Shepherd raises $6.2 million

Shepherd, the newly launched insurance startup focused on the construction market, has closed a ~$6.2 million seed round led by Spark Capital, with participation from Susa Ventures, Procore Technologies, Y Combinator, Greenlight Re, Oldslip, and several strategic angels from within the insurtech and fintech ecosystem.

Launched earlier this year, the MGA is after middle market construction clients and it promises brokers “industry leading speed-to-quote.” Brokers can invite clients to a customizable portal for collecting data online and reduce data entry with “native integrations to the tools contractors already use everyday,” among other things. The first integration is with construction software company Procore, which will help reduce the time spent on insurance applications. Procore went public in May raising ~$634 million, and it has around 11,000 customers worldwide based on Q2 2021 data.

Shepherd is led by co-founders Justine Levine and Stephen Buonpane. Prior to Shepherd, Levine was the co-founder and CEO of TradeTapp, a network-based vendor management platform for the construction industry which was acquired by BuildingConnected, a pre-construction platform for real estate owners and general contractors to hire qualified subcontractors. BuildingConnected was later acquired by Autodesk for $275 million and Levine served as the head of risk strategy for BuildingConnected. Buonpane spent ~12 years with ACE/Chubb and his most recent role was EVP, Construction Industry Practice Leader.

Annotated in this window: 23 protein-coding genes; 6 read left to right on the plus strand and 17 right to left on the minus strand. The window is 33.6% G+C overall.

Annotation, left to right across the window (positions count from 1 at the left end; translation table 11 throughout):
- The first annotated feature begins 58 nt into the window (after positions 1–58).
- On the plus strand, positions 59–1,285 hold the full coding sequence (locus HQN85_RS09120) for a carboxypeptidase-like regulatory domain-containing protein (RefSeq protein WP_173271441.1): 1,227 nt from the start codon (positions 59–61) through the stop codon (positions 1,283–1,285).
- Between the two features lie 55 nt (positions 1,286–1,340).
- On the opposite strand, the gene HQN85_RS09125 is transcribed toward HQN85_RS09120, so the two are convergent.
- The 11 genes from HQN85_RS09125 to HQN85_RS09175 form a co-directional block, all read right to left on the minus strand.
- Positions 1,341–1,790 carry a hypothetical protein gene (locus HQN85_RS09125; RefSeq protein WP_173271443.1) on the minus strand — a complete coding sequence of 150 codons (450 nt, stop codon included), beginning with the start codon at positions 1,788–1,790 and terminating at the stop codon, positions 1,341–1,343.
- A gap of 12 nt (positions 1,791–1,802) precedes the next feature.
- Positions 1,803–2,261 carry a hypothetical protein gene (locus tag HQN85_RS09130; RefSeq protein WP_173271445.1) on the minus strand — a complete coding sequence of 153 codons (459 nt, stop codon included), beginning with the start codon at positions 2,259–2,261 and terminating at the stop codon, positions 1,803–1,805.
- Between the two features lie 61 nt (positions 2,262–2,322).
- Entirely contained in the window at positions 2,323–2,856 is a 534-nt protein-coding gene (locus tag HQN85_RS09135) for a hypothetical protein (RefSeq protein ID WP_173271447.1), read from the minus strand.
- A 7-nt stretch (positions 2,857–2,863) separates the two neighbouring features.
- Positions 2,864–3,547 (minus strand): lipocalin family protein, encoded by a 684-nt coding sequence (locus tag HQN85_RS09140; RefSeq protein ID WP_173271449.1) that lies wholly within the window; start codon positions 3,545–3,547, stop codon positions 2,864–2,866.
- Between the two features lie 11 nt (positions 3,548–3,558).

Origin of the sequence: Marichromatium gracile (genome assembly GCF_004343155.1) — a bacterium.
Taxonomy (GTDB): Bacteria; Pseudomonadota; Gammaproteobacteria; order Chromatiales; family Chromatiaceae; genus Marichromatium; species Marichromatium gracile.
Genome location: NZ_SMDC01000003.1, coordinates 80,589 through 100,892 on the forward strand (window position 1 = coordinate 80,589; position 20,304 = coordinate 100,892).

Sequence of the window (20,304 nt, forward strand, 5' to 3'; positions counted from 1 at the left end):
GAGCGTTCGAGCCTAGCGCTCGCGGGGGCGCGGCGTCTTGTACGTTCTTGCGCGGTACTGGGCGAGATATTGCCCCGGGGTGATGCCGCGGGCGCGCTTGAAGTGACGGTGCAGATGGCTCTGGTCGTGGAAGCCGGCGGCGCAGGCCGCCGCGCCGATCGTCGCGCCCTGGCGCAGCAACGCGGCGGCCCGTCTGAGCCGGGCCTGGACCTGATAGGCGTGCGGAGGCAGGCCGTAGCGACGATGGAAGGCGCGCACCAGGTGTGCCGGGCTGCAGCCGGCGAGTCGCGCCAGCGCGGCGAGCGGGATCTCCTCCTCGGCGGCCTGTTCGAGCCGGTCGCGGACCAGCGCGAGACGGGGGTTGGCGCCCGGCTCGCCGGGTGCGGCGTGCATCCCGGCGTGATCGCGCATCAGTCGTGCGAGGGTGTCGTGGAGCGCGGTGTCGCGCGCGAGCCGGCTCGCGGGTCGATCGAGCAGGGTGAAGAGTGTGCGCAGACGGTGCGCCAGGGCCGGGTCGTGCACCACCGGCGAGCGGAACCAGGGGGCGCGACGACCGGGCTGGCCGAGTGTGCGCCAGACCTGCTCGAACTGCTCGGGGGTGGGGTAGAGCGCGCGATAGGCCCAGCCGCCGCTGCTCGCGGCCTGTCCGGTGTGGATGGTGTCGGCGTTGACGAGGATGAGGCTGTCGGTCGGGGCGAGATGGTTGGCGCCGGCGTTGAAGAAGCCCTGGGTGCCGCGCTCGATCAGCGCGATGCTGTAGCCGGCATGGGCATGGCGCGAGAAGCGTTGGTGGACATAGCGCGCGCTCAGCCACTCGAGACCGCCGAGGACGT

“Since 2015, over $5B of venture capital has been invested into the development of construction technology. Hundreds of new products, hardware and software, are rapidly changing the way contractors design, deliver, and manage commercial projects. Yet, despite these advancements in project delivery and contractor workflows, until now, financial services for the construction industry remain largely unchanged. We are committed to driving the same level of disruption across the insurance value chain. We believe contractors should be rewarded and incentivized to invest in technology that makes them safer, more productive, or more efficient. And, we’re betting on a world where the data from technology products is inherently tied to underwriting, pricing, and risk selection.” – Justin Levine, via Shepherd’s blog.